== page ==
I have a recurring dream. In it, five of Canada’s best leaders speak with heart that their dedication to the public good and their courage to stand by it comes from their religious faith / spirituality.
They would have spent some time thinking about this question. I can name a few that I would like to hear: MP Rob Oliphant of the United Church of Canada, Governor General Mary Simon of Inuit Spirituality, Prime Minister Trudeau of the Catholic tradition of social justice, the Minister of National Defense Anita Anand, who is a devout Hindu, and Minister of the Family Ahmed Hassen of Islam.
I have long thought that religious values ââplay a big role in societies. But an initial public discussion about them is not seen as polite, nor relevant to today’s issues. The modern feeling is that religious opinions are private. An open discussion about them would lead to polarization and division. Thus, a large and important cultural space is left empty. And we are the poorest.
Newspapers employed religious editors, universities had departments to study them all. But now, conversations about the values ââthat underlie behaviors are too explosive to encourage. Classes on world religions in secondary schools are uneven and often taught by unqualified teachers. A qualified teacher would have extensive training and an attitude of critical appreciation.
This deficit of modern democracies, this generalized religious illiteracy, leaves a lot of room for extremism, the worst face of religion. Take a look at the American case. The separation of Church and State is claimed, but in the absence of civil and moderate exchanges, where learning and understanding are paramount, the discourse has been hijacked by the far right. Madness abounds, as in the case of vaccinations, conspiracy theories and wickedness. All religion has a bad reputation.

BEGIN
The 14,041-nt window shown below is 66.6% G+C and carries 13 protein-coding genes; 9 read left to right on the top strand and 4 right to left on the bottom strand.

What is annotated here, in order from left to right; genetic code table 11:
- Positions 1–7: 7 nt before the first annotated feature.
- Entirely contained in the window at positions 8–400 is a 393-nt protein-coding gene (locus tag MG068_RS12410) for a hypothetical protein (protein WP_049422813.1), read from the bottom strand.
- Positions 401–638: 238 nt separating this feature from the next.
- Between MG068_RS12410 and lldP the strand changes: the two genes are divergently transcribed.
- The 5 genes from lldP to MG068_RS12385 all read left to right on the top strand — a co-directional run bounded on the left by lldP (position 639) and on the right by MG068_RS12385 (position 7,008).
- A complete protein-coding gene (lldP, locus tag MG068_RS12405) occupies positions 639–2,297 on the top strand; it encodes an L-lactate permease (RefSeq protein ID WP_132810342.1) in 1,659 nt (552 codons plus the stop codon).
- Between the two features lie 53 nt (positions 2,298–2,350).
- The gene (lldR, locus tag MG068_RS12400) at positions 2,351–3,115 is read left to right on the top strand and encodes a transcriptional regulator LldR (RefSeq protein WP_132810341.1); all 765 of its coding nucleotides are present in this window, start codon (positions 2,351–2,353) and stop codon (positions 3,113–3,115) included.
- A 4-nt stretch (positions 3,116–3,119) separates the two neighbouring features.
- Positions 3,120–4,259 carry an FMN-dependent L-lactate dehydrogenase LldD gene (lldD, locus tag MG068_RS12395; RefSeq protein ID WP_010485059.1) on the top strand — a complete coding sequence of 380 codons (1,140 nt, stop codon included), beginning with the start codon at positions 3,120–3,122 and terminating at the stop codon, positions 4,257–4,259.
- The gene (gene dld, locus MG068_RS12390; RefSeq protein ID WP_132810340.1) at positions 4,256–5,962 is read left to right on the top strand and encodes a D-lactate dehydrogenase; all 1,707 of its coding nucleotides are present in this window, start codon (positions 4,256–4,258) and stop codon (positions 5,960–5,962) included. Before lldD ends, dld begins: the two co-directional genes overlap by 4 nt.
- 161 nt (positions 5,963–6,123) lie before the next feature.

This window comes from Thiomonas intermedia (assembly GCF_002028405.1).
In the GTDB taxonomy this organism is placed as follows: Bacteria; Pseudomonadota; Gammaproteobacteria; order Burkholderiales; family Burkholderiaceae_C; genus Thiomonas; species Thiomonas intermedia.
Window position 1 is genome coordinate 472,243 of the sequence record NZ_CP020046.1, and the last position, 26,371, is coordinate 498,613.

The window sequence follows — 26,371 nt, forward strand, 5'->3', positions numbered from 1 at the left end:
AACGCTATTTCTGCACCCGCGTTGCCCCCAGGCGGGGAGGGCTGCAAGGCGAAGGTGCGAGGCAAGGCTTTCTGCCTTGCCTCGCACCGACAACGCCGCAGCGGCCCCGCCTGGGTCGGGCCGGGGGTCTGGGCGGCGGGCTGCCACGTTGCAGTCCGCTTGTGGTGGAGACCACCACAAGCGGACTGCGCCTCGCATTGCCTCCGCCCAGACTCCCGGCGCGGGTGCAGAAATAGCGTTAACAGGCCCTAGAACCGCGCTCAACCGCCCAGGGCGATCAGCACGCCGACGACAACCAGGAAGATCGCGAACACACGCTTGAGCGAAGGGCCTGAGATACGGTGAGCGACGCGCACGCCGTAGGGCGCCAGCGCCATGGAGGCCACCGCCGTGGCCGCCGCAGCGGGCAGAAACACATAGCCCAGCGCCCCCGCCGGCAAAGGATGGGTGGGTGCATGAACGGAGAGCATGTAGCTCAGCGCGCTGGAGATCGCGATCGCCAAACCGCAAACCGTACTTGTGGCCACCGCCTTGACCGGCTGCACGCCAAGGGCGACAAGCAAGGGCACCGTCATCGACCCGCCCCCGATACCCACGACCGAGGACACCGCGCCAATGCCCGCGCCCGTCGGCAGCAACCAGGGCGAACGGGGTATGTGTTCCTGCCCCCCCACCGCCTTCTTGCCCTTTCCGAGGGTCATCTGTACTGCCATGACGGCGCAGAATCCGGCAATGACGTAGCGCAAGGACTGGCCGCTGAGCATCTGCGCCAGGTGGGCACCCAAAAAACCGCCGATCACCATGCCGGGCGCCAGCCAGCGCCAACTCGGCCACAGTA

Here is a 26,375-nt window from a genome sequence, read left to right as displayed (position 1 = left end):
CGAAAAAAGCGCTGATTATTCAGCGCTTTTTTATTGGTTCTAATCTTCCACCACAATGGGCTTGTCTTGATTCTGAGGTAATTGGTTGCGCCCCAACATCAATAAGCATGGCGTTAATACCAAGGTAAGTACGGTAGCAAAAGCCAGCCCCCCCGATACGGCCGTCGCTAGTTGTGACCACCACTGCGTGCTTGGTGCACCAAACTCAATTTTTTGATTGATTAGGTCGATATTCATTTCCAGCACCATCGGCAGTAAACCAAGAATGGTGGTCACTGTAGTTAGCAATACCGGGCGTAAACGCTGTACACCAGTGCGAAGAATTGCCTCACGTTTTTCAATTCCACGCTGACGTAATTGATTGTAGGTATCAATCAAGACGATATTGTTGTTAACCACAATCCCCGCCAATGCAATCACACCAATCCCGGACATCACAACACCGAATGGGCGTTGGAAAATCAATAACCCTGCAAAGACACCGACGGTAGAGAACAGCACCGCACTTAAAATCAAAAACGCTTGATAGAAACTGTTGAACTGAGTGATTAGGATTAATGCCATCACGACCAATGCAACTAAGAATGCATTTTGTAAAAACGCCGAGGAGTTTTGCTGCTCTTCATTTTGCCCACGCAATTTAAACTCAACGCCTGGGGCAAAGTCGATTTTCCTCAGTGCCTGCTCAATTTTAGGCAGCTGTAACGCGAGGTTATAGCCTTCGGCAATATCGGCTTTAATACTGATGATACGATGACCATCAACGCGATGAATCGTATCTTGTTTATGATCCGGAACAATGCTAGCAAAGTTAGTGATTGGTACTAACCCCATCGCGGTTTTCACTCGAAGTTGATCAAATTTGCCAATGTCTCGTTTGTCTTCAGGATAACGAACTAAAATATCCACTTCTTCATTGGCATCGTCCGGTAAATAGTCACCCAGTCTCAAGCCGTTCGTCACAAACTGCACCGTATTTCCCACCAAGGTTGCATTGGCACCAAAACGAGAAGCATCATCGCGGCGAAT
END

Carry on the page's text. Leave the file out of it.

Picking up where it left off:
If we had more religiously educated citizens, including those who belong to none, we could have a civil debate about whether public funding of Catholic schools serves the common good and whether property and property income from churches, synagogues, mosques and temples should be subject to tax, and whether a teacher can wear a hijab.
I recently saw a provocative remark: âIn the early days of Palestine, Christianity was a community of believers. Then it moved to Greece and became a philosophy. Then he moved to Rome and became an institution. Then it moved to Europe and became a culture. Then it moved to America and became a business.
There weren’t enough people who knew the basic teachings to prevent this sad trajectory, but it is worth studying.
Religion, says Daniel Maguire of Marquette University, has “renewable moral power.” When we are trying to create a good society, we need this moral power. One of the best Canadian public voices on religion has been that of Michael Coren of Toronto. Now an Anglican priest, he speaks frankly of his conversion to progressive values.
In Glasgow, during the climate conference, the international ecumenical religious community was very present. They led prayer vigils, were members of official delegations, joined marches, handed over petitions, spoke on panels and held side events. The Pope sent a powerful message, following his brilliant letter âLaudato Siâ five years ago. Ahead of the meeting, 40 other religious leaders launched an unprecedented, suspended, framed appeal between the main plenary halls of the Scottish site. It was written “United for our Sacred Land”.
Eighty-five percent of the world’s population belong to a religion. Help in this great challenge of the climate crisis will come from them, activated by their different faiths.
We call on national media networks to facilitate such a conversation. It would inspire listeners, increase respect for our diversity, and perhaps even improve politics.
At the local level, we would like to hear from those who lead very generous lives and can explain why. Say, Reem Ali, Drew Monkman, Sheila Howlett, Larry Gillman and Jim Russell.